Other novel features which are characteristic of the invention, as to organization and method of operation, together with further objects and advantages thereof will be better understood from the following description considered in connection with the accompanying drawings, in which preferred embodiments of the invention are illustrated by way of example. It is to be expressly understood, however, that the drawing is for illustration and description only and is not intended as a definition of the limits of the invention. The various features of novelty which characterize the invention are pointed out with particularity in the claims annexed to and forming part of this disclosure. The invention resides not in any one of these features taken alone, but rather in the particular combination of all of its structures for the functions specified.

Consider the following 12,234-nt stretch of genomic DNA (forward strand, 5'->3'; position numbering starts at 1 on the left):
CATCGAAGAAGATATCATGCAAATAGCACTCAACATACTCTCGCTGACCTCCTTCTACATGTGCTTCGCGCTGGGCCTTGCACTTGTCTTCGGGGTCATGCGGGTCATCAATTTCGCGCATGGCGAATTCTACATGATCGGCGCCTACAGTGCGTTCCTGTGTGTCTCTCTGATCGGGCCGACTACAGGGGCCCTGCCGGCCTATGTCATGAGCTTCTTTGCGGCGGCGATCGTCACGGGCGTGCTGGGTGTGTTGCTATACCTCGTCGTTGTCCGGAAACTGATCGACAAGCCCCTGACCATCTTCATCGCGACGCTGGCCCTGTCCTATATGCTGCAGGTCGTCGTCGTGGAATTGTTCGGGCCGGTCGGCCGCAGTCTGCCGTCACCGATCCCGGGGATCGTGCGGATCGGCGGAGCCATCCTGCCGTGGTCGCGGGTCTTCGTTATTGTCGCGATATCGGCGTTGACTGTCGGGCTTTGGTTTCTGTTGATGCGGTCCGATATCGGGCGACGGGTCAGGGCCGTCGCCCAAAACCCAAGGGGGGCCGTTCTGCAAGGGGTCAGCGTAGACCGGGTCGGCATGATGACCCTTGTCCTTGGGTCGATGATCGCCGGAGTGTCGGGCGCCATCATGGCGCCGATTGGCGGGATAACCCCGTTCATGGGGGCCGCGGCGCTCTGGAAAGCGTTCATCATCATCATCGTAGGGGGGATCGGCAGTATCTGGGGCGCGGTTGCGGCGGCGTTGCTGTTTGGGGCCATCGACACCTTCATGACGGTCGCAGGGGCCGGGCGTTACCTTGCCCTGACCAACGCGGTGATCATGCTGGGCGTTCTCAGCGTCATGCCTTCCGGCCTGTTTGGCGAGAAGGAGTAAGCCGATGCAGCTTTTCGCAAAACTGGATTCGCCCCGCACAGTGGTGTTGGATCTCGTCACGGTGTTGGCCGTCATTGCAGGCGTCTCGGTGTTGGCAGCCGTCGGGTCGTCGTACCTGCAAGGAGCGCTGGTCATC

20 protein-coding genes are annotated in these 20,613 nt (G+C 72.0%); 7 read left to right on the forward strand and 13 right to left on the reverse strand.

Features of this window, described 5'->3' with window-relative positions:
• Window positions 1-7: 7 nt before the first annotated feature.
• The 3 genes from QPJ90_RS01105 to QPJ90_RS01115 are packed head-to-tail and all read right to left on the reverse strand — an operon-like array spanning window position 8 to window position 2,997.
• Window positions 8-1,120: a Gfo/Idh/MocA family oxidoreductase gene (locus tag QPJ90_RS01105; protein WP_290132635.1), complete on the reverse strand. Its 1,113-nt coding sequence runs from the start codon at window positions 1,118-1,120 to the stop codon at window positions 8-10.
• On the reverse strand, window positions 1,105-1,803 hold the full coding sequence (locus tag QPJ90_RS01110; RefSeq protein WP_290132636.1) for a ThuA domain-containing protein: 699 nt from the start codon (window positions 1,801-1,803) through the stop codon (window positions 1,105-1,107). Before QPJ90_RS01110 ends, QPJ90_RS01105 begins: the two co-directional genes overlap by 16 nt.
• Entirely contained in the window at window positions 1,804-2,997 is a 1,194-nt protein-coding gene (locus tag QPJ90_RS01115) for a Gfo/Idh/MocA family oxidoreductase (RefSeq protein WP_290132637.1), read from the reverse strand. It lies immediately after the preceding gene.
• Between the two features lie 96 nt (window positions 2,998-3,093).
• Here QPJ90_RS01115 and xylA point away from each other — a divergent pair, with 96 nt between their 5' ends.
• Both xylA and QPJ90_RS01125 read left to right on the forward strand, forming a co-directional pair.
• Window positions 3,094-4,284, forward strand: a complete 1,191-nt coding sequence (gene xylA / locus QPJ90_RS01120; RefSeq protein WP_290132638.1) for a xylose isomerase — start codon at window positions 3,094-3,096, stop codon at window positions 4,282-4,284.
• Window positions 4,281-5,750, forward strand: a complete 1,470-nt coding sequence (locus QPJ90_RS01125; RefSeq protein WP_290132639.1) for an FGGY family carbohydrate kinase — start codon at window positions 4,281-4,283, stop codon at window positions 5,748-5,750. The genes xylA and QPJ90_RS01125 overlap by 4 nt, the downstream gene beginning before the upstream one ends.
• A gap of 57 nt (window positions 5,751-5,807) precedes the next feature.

Further, the purpose of the Abstract is to enable the U.S. Patent and Trade-mark Office and the public generally, and especially the scientists, engineers and practitioners in the art who are not familiar with patent or legal terms or phraseology, to determine quickly from a cursory inspection the nature and essence of the technical disclosure of the application. The Abstract is neither intended to define the invention of this application, which is measured by the claims, nor is it intended to be limiting as to the scope of the invention in any way.